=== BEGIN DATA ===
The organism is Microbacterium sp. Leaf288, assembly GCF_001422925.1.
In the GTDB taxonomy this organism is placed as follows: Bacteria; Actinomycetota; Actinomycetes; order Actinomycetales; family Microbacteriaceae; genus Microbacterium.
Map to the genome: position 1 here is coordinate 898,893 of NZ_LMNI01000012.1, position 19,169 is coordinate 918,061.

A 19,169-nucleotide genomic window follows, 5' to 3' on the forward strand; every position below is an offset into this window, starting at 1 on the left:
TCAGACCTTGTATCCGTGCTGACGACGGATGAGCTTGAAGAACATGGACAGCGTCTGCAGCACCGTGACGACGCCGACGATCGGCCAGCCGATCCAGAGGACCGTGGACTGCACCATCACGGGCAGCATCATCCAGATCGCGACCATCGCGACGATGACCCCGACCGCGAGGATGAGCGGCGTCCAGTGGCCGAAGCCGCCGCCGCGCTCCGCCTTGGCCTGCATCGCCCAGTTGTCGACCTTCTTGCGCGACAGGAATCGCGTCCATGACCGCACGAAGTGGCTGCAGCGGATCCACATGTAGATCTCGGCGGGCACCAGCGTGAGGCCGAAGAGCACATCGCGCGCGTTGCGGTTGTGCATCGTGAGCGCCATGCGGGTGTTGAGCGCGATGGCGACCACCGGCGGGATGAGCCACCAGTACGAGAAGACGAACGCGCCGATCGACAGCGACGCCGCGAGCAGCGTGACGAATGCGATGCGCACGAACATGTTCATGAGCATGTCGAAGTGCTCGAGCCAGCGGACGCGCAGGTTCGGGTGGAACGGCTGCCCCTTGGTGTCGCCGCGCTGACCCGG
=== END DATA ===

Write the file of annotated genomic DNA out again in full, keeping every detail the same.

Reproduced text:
The organism is Microbacterium sp. Leaf288, assembly GCF_001422925.1.
In the GTDB taxonomy this organism is placed as follows: Bacteria; Actinomycetota; Actinomycetes; order Actinomycetales; family Microbacteriaceae; genus Microbacterium.
Map to the genome: position 1 here is coordinate 898,893 of NZ_LMNI01000012.1, position 19,169 is coordinate 918,061.

A 19,169-nucleotide genomic window follows, 5' to 3' on the forward strand; every position below is an offset into this window, starting at 1 on the left:
TCAGACCTTGTATCCGTGCTGACGACGGATGAGCTTGAAGAACATGGACAGCGTCTGCAGCACCGTGACGACGCCGACGATCGGCCAGCCGATCCAGAGGACCGTGGACTGCACCATCACGGGCAGCATCATCCAGATCGCGACCATCGCGACGATGACCCCGACCGCGAGGATGAGCGGCGTCCAGTGGCCGAAGCCGCCGCCGCGCTCCGCCTTGGCCTGCATCGCCCAGTTGTCGACCTTCTTGCGCGACAGGAATCGCGTCCATGACCGCACGAAGTGGCTGCAGCGGATCCACATGTAGATCTCGGCGGGCACCAGCGTGAGGCCGAAGAGCACATCGCGCGCGTTGCGGTTGTGCATCGTGAGCGCCATGCGGGTGTTGAGCGCGATGGCGACCACCGGCGGGATGAGCCACCAGTACGAGAAGACGAACGCGCCGATCGACAGCGACGCCGCGAGCAGCGTGACGAATGCGATGCGCACGAACATGTTCATGAGCATGTCGAAGTGCTCGAGCCAGCGGACGCGCAGGTTCGGGTGGAACGGCTGCCCCTTGGTGTCGCCGCGCTGACCCGG